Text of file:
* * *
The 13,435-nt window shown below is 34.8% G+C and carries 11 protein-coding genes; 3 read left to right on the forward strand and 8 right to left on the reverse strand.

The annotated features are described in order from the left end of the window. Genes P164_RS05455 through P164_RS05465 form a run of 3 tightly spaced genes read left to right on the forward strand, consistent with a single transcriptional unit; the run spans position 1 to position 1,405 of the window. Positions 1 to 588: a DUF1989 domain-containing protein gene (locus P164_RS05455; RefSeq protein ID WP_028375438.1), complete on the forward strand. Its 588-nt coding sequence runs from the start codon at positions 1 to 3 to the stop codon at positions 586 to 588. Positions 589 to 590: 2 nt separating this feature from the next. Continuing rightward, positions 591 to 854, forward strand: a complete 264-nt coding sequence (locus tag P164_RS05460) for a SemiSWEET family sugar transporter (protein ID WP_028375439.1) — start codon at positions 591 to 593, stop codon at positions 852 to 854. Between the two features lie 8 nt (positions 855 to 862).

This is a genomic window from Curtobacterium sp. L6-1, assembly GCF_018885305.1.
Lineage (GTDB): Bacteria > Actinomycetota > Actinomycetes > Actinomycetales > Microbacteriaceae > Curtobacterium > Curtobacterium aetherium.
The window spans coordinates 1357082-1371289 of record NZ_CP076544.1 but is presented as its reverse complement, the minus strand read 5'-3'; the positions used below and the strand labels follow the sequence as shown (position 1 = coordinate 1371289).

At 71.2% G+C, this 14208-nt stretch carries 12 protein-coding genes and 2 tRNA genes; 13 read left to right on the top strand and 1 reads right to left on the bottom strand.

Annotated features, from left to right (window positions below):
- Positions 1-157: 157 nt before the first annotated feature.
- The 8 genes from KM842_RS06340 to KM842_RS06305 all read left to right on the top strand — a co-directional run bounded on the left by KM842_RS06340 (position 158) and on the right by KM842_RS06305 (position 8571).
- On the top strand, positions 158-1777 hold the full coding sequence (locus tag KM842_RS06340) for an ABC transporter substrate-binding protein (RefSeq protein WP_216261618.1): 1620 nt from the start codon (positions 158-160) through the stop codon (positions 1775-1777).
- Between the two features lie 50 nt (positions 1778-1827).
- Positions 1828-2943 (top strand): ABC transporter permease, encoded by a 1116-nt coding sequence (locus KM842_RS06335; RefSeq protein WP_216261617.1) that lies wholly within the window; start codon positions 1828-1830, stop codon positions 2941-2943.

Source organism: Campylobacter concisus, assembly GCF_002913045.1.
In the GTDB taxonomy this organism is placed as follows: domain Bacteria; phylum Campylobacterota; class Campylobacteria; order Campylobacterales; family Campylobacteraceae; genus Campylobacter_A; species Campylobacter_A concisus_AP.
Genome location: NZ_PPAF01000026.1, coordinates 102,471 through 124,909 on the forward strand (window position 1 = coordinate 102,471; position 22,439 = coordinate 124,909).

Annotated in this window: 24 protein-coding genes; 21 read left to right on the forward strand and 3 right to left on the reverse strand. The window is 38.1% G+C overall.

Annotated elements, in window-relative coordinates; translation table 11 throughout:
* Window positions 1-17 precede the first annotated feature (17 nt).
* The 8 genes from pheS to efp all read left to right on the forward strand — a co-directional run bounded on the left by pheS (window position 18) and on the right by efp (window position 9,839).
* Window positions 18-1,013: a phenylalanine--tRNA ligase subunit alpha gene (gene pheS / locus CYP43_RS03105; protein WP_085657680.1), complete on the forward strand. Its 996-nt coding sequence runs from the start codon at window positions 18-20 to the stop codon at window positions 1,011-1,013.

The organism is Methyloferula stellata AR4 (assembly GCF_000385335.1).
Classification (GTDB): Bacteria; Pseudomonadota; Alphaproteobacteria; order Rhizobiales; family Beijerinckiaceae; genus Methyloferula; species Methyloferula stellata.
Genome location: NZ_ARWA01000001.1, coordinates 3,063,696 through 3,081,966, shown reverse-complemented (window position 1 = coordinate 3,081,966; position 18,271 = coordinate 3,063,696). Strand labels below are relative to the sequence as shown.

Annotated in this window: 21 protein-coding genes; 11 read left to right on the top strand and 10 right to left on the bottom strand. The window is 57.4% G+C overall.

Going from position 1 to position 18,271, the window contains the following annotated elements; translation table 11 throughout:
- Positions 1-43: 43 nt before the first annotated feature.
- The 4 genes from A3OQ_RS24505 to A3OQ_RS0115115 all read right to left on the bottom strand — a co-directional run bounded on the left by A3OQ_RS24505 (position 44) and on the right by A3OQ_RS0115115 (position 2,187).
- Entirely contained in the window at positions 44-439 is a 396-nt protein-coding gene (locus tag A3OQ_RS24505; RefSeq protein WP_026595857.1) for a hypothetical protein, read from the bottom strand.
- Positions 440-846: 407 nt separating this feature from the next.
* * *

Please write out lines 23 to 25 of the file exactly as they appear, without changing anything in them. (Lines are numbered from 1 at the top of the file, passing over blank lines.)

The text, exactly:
Genome location: NZ_ARWA01000001.1, coordinates 3,063,696 through 3,081,966, shown reverse-complemented (window position 1 = coordinate 3,081,966; position 18,271 = coordinate 3,063,696). Strand labels below are relative to the sequence as shown.

Annotated in this window: 21 protein-coding genes; 11 read left to right on the top strand and 10 right to left on the bottom strand. The window is 57.4% G+C overall.

Going from position 1 to position 18,271, the window contains the following annotated elements; translation table 11 throughout: